When I run my chocolate making courses, I get often asked questions about chocolate truffles and working with ganache. So in this chocolate blog post I wanted to look at commonly asked questions and give you the answers with simple solutions.
But first of all, if you don't know how to make delicious chocolate truffles at home you can check out this recipe. Now that you have made your first batch of homemade chocolate truffles we can start with the questions!
Chocolate truffle making tips
How do you keep truffles from melting?
The best way to prevent your chocolate truffles from melting when you are working with them is to wear catering gloves and form your chocolate truffles first with your fingertips and then roll them gently in your palms to finish shaping them into a smooth ball. It’s also useful to chill your chocolate truffle mixture before you work with it (1-2 hrs is fine or overnight if you have the time).
When you finish making your chocolate truffles, chill them for a few hours and then store them in a room temperature (anything around 18 C is ideal).
How do you preserve chocolate truffles?
It’s best to store your chocolate truffles in a cool and dry place, but not in the fridge. The ideal temperature is around 18 C, so cool kitchen cupboard away from a source of any heat (like a radiator, washing machine, fridge, dishwasher or an oven) is best. You don’t want to store your chocolate truffles in direct light, fridge, freezer or somewhere where the temperature is changing too much (like a hot glass conservatory, which at night becomes very cold). Chocolate doesn’t like a drastic change of temperature (as this can lead to chocolate bloom).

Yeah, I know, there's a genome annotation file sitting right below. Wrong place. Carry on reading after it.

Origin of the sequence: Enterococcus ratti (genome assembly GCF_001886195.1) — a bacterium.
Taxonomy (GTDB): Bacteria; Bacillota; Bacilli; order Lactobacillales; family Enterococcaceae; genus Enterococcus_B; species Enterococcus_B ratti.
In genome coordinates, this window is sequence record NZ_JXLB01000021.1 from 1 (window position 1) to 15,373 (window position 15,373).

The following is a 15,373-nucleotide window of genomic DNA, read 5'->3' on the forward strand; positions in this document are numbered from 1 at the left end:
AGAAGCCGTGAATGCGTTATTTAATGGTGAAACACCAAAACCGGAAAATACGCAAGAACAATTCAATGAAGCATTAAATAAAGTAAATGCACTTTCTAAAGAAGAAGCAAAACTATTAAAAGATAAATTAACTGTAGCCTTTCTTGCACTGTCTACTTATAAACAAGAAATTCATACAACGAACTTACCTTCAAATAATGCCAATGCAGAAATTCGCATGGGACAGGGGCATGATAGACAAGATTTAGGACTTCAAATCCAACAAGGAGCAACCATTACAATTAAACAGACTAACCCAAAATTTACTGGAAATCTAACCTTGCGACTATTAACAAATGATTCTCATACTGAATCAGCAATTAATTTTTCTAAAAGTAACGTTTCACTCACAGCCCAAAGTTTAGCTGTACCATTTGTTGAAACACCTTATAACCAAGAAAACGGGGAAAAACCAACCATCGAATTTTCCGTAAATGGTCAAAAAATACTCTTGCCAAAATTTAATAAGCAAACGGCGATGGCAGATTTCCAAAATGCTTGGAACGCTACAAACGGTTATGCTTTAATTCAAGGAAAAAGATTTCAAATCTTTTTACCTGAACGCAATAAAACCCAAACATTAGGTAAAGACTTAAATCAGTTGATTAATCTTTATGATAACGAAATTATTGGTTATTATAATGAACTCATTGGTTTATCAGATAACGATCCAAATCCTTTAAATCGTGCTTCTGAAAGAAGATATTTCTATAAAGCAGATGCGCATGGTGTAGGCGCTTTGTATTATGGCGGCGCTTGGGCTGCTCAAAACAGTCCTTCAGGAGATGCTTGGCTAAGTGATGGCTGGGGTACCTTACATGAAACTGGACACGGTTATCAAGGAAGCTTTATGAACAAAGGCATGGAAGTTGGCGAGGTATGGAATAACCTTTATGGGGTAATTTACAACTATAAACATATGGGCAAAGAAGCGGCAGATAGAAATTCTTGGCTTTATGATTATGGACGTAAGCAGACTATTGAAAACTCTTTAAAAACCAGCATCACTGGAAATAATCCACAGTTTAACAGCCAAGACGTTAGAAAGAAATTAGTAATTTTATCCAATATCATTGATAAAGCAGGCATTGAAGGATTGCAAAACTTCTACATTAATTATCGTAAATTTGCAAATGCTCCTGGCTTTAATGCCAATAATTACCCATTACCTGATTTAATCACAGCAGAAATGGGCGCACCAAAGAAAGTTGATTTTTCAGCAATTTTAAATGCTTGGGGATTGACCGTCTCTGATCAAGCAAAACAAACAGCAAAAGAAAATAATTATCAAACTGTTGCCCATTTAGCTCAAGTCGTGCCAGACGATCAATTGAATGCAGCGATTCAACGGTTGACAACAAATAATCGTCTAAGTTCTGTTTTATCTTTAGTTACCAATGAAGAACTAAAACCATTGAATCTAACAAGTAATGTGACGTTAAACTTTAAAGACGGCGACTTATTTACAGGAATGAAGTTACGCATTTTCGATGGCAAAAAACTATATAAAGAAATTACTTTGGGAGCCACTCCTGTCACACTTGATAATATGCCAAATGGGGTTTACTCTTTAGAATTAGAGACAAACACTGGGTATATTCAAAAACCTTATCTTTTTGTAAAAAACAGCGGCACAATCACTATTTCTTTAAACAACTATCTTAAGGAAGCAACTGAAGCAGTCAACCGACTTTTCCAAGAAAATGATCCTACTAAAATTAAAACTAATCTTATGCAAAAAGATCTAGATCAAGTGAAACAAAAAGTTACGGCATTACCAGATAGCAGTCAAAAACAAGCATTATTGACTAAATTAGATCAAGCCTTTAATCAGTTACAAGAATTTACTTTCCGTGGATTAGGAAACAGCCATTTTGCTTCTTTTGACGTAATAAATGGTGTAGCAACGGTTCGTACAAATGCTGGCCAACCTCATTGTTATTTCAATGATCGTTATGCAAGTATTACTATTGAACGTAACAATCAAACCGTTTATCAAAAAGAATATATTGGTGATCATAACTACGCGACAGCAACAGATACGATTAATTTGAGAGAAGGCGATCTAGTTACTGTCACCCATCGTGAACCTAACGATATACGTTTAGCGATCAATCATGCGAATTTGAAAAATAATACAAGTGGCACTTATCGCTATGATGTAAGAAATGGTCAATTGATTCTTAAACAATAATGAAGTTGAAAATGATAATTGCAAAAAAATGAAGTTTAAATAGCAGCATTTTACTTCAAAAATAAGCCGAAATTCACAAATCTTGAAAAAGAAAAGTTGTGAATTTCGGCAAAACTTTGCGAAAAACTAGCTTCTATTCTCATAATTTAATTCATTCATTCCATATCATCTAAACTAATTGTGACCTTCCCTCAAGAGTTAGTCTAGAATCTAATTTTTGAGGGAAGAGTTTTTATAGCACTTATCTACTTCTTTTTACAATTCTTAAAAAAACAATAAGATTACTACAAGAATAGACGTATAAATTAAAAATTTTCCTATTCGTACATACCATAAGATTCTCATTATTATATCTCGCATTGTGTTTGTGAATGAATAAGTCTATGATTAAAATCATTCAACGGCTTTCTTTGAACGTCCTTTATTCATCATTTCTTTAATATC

How long do homemade truffles last?
It depends on what you make them with, but fresh cream chocolate truffles should be eaten within 2-4 weeks if you roll your chocolate truffles in two to three layers of tempered chocolate. If you roll your chocolate truffle ganache in cocoa powder/ground almond, crushed biscuits or something similar, I would recommend to eat them within three days.
On the same note, if you swap fresh cream for plant-based cream or add a healthy dose of alcohol, you can easily add an extra 2-3 weeks on your shelf life. Saying that I’ve never had chocolate truffles in my house for so long that I had to worry about how long they are going to last!
Are chocolate truffles soft or hard?
Handmade chocolate truffle is usually made from cream based ganache that sets when you roll it to its final ball shape. It sets, but it stays soft enough so that when you bite into your chocolate truffle, the chocolate just starts to melt in your mouth.
How do I thicken my chocolate ganache?
Chocolate ganache will eventually set and thicken no matter what, but you can control how much thickness you want to have. If you change the proportions of cream to chocolate, you can get either thinner chocolate ganache (more cream, alcohol or other water-based flavours) or thicker chocolate ganache (more chocolate).
Once your chocolate ganache cools down, you can whip it (either by a wooden spoon or an electronic whisk) to a lighter mixture, which sets pretty much immediately.
Can you make chocolate ganache a day ahead?
Yes, absolutely! I often make my chocolate ganache the day before I need it as it has the time to set nicely, rest and develop its flavours. Just make sure you store your chocolate truffle ganache in airtight container and place in the fridge ready for the next day.
Is ganache always made with chocolate?
Yes, you always need chocolate to make your chocolate ganache, but you can swap the cream part for any other liquid.
How long does it take ganache to set?
Depends on where you place it, but in room temperature, it can take up to 3-4 hrs, whereas in the fridge about 60 minutes.
How do I fix a chocolate ganache that’s too thick?
Providing that you’ve followed your recipe correctly and your chocolate ganache is the right consistency, and it’s just set (but not too thick), warm up your ganache gently in the microwave or a hob. You’ll loosen up your chocolate ganache by simply warming it up a little.